Got a start on it the last 3 afternoons and trying to tick some things of the list.
After levelling the cab left to right, I checked the angle of the window opening. Reads 109.4*
The middle is 111.0* so it is out just over 1.5*.
Now 1.5* does not sound like much but this shows it translates into 7mm, or just over 1/4". Now flat glass will not like bending at all, let alone that much! If the gasket tries to take it up, it will cause leaks.
So thought i would start fixing this chop there. I cut through one of the centre welds just leaving the front intact. Jacked it forward and up which closed the cut back up again.
Checked the degrees and have it perfectly spot on! I left the pressure of the jack on there while I fully welded the cut back up. Normally you might push a little further so it is still right when you take the pressure off, but I didn't in this case. Reason why is that the weld shrinkage would cause it to move forward and hoped it would balance it out. Glad to say it was still spot on after welding and the jack removed.
Finished fully welding in the right corner on the back wall. Got it all nice and flat.
Will show how I went about it on this side. Sitting inside, I hammered onto this flat dolly face to stretch the edge outwards.
Also had to bend the wall from lower down. I had the dolly on edge, and on the inside again, hammered off dolly near the top to get it to bend outwards.
The corners behind the pillars are tricky and used this spoon to lever on pushing outwards while hammering on the outside on it.
This is that single curved hammer face I made years ago. Using it in the corners to hammer outwards onto a flat faced dolly to stretch it outwards.
Due to the gap I was left with, the quickest way to weld this up was using the mig with 0.6mm-0.23" wire. This was welded non stop from one end to the other putting one tack on the next while it was still red.
Hasn't pulled in much at all. This straight after welding and no hammering.
Just took the top off the weld but leaving about a razor blade thickness left. You want some extra thickness to stretch the weld area back out. If you go flush this early you end up with thinner metal all the way along the weld seam which could lead to cracking. I really get into it with the grinder heating it up until blue. I find this softens the weld ready for planishing. Do the same on the inside if you need to.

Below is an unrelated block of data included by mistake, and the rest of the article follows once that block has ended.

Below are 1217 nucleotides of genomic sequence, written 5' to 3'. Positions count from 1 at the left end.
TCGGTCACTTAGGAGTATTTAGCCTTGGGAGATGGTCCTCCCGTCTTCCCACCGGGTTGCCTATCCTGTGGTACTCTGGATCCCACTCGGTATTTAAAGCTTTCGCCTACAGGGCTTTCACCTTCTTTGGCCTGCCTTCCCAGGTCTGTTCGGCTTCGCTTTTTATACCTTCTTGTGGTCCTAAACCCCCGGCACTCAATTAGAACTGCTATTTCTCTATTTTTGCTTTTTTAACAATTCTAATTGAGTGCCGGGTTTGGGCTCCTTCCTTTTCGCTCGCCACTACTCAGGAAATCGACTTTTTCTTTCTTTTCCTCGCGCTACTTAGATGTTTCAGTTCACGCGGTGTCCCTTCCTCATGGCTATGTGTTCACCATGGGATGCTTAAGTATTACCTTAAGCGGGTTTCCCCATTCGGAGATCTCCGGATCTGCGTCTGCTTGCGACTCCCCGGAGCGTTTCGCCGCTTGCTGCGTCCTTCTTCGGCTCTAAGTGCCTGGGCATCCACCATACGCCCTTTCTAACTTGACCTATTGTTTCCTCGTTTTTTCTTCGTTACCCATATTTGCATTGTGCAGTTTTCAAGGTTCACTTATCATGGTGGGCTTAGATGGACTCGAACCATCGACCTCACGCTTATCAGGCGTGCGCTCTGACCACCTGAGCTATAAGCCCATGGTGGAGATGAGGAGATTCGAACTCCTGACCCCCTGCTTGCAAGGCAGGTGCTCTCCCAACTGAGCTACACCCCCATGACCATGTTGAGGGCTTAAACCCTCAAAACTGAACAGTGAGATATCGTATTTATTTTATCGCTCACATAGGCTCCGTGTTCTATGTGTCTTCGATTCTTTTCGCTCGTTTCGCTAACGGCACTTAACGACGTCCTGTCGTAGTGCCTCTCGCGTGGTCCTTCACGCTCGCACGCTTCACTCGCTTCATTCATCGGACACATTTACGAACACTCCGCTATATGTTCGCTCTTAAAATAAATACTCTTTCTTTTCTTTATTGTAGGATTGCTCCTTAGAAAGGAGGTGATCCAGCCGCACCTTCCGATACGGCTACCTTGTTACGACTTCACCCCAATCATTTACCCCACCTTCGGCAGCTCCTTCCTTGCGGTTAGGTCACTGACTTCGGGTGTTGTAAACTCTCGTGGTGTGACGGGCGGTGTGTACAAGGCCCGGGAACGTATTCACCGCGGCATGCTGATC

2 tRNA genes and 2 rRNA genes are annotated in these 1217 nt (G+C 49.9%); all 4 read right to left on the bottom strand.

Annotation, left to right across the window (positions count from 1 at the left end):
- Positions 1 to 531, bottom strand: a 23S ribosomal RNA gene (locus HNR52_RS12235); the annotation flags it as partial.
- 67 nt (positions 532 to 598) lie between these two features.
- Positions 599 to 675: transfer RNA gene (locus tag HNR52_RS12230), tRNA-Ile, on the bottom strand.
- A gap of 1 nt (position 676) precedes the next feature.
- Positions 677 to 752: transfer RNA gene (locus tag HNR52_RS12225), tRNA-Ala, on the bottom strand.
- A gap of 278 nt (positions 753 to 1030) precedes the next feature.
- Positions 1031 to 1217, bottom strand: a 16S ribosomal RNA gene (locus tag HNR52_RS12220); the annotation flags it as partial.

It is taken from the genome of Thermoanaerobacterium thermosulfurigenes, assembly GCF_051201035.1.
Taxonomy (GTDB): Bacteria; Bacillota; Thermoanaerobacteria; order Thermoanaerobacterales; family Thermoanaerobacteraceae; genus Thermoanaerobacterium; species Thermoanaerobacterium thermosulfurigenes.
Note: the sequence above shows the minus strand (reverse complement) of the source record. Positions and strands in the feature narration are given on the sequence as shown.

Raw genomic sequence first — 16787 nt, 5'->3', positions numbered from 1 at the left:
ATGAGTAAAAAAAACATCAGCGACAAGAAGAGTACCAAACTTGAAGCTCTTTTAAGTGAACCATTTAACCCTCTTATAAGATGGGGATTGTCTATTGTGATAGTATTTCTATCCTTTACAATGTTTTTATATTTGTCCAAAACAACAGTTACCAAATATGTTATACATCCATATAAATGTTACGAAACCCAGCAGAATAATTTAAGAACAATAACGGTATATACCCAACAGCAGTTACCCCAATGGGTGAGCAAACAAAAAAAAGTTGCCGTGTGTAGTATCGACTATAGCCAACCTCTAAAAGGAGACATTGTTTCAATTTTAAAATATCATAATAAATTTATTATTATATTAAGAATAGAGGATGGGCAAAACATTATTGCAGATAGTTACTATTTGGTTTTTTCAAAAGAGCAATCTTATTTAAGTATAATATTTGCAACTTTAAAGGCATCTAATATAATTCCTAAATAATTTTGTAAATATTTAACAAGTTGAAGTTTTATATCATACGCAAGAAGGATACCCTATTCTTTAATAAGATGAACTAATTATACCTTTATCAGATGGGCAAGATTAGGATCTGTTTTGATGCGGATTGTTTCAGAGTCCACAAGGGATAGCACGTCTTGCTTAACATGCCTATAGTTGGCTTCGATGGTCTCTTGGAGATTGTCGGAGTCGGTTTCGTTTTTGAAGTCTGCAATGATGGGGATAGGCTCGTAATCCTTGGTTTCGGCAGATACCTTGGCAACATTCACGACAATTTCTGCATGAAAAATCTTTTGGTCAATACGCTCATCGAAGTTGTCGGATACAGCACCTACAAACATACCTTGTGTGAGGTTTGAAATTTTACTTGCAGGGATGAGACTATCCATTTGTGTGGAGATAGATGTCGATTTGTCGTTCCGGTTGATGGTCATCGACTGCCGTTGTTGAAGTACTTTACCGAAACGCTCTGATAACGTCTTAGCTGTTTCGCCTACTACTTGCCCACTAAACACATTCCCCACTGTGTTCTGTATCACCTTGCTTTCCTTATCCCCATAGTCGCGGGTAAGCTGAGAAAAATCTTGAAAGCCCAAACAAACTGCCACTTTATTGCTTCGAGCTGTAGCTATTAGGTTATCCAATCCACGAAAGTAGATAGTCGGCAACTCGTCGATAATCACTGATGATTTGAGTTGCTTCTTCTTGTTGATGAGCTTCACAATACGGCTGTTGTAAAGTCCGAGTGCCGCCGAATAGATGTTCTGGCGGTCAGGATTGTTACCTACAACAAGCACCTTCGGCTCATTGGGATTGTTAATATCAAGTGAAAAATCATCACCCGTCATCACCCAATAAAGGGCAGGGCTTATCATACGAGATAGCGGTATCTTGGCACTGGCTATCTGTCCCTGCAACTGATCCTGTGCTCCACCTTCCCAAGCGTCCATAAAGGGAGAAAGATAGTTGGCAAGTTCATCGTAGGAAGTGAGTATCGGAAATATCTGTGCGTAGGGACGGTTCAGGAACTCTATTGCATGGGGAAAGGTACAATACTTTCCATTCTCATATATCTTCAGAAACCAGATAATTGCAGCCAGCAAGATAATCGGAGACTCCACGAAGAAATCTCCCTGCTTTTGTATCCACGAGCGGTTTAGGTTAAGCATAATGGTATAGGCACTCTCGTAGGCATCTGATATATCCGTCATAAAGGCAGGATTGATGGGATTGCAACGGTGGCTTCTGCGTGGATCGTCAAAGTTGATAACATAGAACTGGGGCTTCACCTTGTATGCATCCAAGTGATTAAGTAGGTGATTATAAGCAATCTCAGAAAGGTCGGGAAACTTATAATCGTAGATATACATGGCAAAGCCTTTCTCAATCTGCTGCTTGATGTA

Hammering from the inside out with my arm through the window holding the flat face of the dolly against the weld and heat affected area. Doesn't need much if you have kept your weld size down with the thinner mig wire. Don't use flux core!
Can see the weld is at the right height but a little dip above it. That was there before welding too so will hammer out that area
I check the tightness of the panel as I go along and as soon as I can feel some movement in it, I switch to hammering against this lead filled rubber dolly. What this allows is still moving the panel but without stretching it. If you keep hammering on a steel dolly you will end up with an oil can or loose panel. Working off dolly I also do at this stage with a steel one. Just depends on how much and where it needs to move. If I see a high spot near by, I will press the steel dolly with a slight dome shape to it, against that high spot while hammering the low spot on the opposite side.
The joint has now been taken down to flush with a flap disc once the panel was very close to flat. Just remember if may move with the sanding a little. Can be could to tighten a slightly loose panel without using a shrinking disc. Will use one at this stage if needed.
Now done with a strip disc and checked again to make sure it is still all flat.
Have finished welding the A pillar and mirror screw holes.
Right side done as well and also did the window frame on both sides as the near by joint. Old aerial hole a patch cut for and welded up.
B pillar half done on both sides.
I will put in a plate with a welded nut behind it for the upper seat belt bolt. Saves the bolt crushing the B pillar and the outside panel like it has. Really need to open this up anyway as otherwise you cannot get to weld the other side of the B pillar which is covered by the outside panel.
Still thinking of the best way to prepare this roof for the roof insert that the owner wants to rivet in place later on. If I had this project from the start I would have run the roof panel while it was off through the bead roller putting a step or joggle all the way around the opening. This would give the panel insert something to sit in later on and a seal underneath too. Then tipped down a small edge as well to give some stiffness.
The fastest way now would be to just run around with my joggle pliers and put a step in. It only puts one in though 1.2mm down and 13mm-1/2" wide. Not enough width to tip an edge. Could get the stiffness by making a frame for the insert that will then support the opening once in place.
Tip a 1/2" edge by hand all the way around to give the required stiffness and have the insert sit on top of the roof panel.
I make a piece from scratch with the joggle and tipped edge and fully weld it in all the way around the roof opening. Best end result but a lot of hammer correction later which might take more time than he wants.
Any other ideas?